30-day guitar challenge: Nearly every guitarist uses this expressive technique, but have you ever really analysed your vibrato skills? Improve your feel as we look at six of the most iconic vibratos in history...
Blues legend BB King has a very fast, shallow vibrato.
To emulate it, try taking your thumb off the neck and shaking your hand rapidly, but don’t bend the string more than a quarter-tone.
Angus’ playing has a blues foundation, and with it comes the fast flutter associated with that style, but his rock attitude comes through with a more pronounced bend, which should be roughly a semitone.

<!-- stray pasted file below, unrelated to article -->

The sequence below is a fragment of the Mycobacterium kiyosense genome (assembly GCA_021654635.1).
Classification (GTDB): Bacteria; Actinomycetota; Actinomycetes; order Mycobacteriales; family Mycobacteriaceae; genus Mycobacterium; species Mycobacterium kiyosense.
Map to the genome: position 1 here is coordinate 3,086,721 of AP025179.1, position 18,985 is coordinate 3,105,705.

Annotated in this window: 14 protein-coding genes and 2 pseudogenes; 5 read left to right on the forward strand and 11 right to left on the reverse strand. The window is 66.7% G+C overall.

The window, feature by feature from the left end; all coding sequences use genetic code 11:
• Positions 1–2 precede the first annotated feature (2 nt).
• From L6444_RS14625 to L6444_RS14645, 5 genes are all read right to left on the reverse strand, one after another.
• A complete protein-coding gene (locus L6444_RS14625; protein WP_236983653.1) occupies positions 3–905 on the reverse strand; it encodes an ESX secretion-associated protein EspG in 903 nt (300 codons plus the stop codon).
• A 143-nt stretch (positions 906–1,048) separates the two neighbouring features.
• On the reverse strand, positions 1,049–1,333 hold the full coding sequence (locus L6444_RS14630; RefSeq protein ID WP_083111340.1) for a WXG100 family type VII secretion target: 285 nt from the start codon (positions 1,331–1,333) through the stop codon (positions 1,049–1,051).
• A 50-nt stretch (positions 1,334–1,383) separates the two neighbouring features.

David Gilmour is the granddaddy of taste, and his vibrato is smooth, often ethereal and has a very subtle and slow rise and fall in pitch. Think BB King in super-slow motion.
Dr May makes his guitar sing with a slow pulsing vibrato similar to David Gilmour’s, but a wider semitone curve adds an almost operatic vocal effect, which permeates Queen’s music.
Vai’s tone-wide vibrato is almost comparable to a classical violinist.
You can emulate his style by drawing a circle with your finger as you bend and release the string.
Wylde by name and wild by nature. Zakk’s vibrato is as extreme and ferocious as they come, and he bends the string on average a tone and a half. Grip firmly to lever the string up and down.